Miley Cyus in Paper Magazine (censored version) Photo: Instagram/papermagazine
Miley Cyrus' Paper Magazine cover did the rounds of the internet yesterday, with Cyrus posing naked and muddy, hugging a pig with a big cheesy smile. And sure, that's pretty cool, but what she has to say inside – about gender, sexuality and social activism – is even more interesting.
Cyrus told Paper that she has come to see both her gender identity and her sexuality as fluid: "I don't relate to being boy or girl, and I don't have to have my partner relate to boy or girl."
"I am literally open to every single thing that is consenting and doesn't involve an animal and everyone is of age. Everything that's legal, I'm down with. Yo, I'm down with any adult – anyone over the age of 18 who is down to love me," she said.
Miley Cyrus on the cover of Paper Magazine. Photo: Instagram
She's had serious relationships with women too, but unlike with male stars Liam Hemsworth, Patrick Schwarzenegger and Nick Jonas, "people never really looked at it, and I never brought it into the spotlight."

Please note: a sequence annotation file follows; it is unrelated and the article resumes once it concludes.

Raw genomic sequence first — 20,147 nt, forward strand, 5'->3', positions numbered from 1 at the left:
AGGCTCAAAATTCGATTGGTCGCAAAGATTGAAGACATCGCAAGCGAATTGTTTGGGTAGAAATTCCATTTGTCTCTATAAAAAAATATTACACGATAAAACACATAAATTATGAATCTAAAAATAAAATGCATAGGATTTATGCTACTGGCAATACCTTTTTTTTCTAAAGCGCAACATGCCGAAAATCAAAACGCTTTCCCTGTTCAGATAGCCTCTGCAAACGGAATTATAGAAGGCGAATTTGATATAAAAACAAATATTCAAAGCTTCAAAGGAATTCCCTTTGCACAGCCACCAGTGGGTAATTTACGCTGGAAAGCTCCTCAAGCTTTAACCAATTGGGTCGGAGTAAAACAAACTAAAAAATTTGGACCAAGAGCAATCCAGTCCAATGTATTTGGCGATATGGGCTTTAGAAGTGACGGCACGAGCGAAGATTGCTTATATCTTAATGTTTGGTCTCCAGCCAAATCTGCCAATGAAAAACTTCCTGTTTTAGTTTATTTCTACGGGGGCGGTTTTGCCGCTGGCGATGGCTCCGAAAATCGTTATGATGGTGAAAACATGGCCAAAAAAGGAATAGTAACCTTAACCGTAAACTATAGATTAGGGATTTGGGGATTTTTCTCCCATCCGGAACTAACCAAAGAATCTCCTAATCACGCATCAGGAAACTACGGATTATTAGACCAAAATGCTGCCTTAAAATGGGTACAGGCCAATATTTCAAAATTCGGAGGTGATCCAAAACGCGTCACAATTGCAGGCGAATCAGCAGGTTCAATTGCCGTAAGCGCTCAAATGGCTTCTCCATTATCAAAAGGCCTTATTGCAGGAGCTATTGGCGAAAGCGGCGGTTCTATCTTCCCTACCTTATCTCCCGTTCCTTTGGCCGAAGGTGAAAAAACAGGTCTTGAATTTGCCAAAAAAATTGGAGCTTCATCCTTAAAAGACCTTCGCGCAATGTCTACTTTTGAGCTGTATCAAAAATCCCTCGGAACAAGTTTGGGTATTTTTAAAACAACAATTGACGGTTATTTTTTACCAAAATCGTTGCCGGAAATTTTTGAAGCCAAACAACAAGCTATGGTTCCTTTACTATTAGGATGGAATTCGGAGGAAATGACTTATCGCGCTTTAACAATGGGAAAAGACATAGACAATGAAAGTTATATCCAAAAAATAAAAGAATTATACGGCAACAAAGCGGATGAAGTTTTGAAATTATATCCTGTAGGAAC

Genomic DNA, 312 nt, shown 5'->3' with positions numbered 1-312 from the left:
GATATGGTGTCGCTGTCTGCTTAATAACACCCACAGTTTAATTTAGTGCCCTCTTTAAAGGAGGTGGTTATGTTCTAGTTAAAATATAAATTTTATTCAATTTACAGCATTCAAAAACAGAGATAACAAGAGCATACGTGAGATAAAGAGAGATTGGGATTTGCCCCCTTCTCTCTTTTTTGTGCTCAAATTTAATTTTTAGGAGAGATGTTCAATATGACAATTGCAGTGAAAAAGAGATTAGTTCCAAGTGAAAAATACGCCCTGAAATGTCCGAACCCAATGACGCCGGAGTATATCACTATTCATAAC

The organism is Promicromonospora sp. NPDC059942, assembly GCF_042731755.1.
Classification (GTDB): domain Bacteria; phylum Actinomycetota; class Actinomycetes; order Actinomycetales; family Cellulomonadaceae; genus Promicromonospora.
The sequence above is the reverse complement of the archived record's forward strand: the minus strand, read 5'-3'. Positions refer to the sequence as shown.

Cyrus talks about coming out to her mother about her feelings for women at the age of 14. "I remember telling her I admire women in a different way. And she asked me what that meant. And I said, I love them. I love them like I love boys," she says. "And it was so hard for her to understand. She didn't want me to be judged and she didn't want me to go to hell. But she believes in me more than she believes in any god. I just asked for her to accept me. And she has."
Her experience with queer identity – and the gratitude with which she recognises her privilege – has led her to passionately pursuing justice for homeless and vulnerable LGBT youth. On starting the Happy Hippie foundation, she tells Paper: "I can't drive by in my f--king Porsche and not f--king do something," she says. "I see it all day: people in their Bentleys and their Rolls and their Ubers, driving past these vets who have fought for our country, or these young women who have been raped."
The more we hear from Cyrus, the more clear it becomes that her social activism deserves respect. Her provocative behaviour and desire to engage in open dialogue on taboo topics comes from a deeper and more thoughtful place than merely the 'wild' teenage phase that we've come to expect from child stars trying to prove to the world that they're no longer pre-pubescent. It's about inclusivity, self-expression, being accountable, and setting an example. We can all twerk to that.